Prof Marco Trombetta of IE Business School shares his recent executive development experience in Ghana. Cape Coast, November 2012. In a hot room where computers share the space with solar power charged lamps, Master in Finance students at IE Business School are asking questions to Veronica Kitti CEO of Alternative Sets of Assistance (ASA) Initiative,…Details
IE Focus | By Maria Luque, Professor at IE Business School
Microfinance has proved to be a prime tool in the fight against poverty, but it is not enough to eradicate it once and for all.
Microfinance, namely the provision of financial services for people on low incomes, has taken giant strides since the 1970s. It provided financial services for some 200 million people in 2011 according to the Microcredit Summit Campaign, and now impacts the lives of around 1 billion.
Microfinance institutions face big challenges. One such challenge is the impact of the world economic crisis which began to show in 2008, and which, according to Deutsche Bank Research, has caused a deceleration in the growth of assets, a drop in profitability, and a greater risk for portfolios. Another is the excessive focus on profit and the accelerated growth of some institutions, without the necessary institutional capacities or control. Even so, the microfinance industry continues to grow steadily and has demonstrated that in the right conditions it is a key tool in achieving the Millennium Development Goals (MDGs).
Until recently we focused on talking about microfinance as a tool that could lift people out of extreme poverty, promote production, and empower women, all of which are development Millennium Development Goals and indispensable factors to strengthen economic and social growth in developing countries. But growth and investment in assets are not the only things that access to financial services brings.Details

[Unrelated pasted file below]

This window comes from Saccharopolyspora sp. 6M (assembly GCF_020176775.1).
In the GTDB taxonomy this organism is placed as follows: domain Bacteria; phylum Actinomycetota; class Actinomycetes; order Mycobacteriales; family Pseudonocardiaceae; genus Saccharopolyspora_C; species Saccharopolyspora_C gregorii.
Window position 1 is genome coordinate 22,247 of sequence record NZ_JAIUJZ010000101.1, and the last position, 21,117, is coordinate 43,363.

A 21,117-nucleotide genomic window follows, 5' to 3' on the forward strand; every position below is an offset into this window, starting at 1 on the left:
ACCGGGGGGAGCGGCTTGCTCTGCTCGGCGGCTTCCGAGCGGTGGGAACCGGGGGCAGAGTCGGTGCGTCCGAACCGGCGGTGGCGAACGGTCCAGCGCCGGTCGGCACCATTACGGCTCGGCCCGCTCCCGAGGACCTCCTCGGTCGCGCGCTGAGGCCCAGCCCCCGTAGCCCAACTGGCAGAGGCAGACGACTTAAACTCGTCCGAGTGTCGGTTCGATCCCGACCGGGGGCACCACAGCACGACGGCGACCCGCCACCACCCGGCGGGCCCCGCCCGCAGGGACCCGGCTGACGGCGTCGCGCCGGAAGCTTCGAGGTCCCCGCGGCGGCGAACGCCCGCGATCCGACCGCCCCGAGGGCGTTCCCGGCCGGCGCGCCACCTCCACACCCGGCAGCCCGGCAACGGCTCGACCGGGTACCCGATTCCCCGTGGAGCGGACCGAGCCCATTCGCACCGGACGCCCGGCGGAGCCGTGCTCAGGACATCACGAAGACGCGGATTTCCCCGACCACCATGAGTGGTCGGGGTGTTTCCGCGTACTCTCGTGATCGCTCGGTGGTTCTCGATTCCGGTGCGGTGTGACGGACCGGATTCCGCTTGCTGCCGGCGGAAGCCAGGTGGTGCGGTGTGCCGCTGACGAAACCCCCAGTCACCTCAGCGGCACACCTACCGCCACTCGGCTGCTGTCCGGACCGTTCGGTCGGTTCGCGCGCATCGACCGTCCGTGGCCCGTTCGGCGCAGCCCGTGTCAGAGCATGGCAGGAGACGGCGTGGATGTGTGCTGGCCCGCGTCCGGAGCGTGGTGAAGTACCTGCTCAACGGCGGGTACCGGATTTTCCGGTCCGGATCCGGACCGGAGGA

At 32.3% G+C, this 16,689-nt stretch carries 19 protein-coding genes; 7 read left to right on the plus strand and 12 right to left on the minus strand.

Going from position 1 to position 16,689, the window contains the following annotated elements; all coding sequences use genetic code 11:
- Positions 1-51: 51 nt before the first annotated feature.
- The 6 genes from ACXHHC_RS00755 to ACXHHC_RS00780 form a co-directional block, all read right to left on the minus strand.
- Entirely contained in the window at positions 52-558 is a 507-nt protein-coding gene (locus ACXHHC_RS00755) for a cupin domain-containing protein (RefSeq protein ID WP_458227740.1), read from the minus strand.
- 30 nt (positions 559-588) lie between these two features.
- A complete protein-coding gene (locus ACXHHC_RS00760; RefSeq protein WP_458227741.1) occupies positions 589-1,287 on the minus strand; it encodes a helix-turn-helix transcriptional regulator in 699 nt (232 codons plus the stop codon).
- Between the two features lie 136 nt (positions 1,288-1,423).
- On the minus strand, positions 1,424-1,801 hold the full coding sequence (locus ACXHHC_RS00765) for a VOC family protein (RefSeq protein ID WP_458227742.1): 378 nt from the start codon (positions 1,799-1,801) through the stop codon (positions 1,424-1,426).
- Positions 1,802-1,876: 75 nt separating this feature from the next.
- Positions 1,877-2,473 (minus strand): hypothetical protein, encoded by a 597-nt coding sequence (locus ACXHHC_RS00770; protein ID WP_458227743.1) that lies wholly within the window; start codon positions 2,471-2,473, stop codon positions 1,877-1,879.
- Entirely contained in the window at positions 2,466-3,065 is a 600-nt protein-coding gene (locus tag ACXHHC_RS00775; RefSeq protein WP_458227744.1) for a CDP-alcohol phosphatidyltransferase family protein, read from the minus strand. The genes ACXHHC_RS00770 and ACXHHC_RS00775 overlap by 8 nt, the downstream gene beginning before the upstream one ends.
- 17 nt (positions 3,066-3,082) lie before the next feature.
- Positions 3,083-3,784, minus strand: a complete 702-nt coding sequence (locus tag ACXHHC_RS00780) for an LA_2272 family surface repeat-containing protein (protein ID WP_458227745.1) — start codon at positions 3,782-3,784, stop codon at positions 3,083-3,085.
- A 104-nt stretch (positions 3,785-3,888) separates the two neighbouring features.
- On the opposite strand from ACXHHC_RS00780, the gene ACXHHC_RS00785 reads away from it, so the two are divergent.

Colombian entrepreneur Natalia Londoño is an alum of IE Business School’s Master in Sales and Marketing Management. She is about to head the opening of a new Becara Franchise in Bogota, which will be the first step in the firm’s expansion into Latin America. Becara has been operating in the field of design, production and distribution of furniture and interior design items for 44 years, and is now present in over 40 cities worldwide that include Madrid, Barcelona, Rome, Milan, Istanbul and Jeddah.
You are heading the expansion of leading interior design retailer Becara in Colombia. Becara is now present in 7 countries, and the Bogota store marks the beginning of the firm’s operations in Latin America amid economic growth in the region. What made you decide to take on this project?
One of the main considerations was the contrast of Spain’s economic situation with what was happening in Latin America, particularly Colombia, my home country. Colombia is in the throes of expansion with a sustained annual economic growth rate of 4% in recent years, coupled with a trade balance surplus.
Coming back to Becara’s expansion in Colombia, Becara is a leader in the furniture and decoration sector. I met its founder in 2011, which coincided with a decision to return with my family to live in Colombia after twelve years in Spain. I was invited to get to know more about Becara, and the moment I saw the 22,000m2 warehouse in Valdemoro I realized that this was a great company with excellent potential in a country that is growing as fast as Colombia.Details
Various IE Business School alumni spoke to current students about career changes, how to deal with failure, and about keeping your mind open.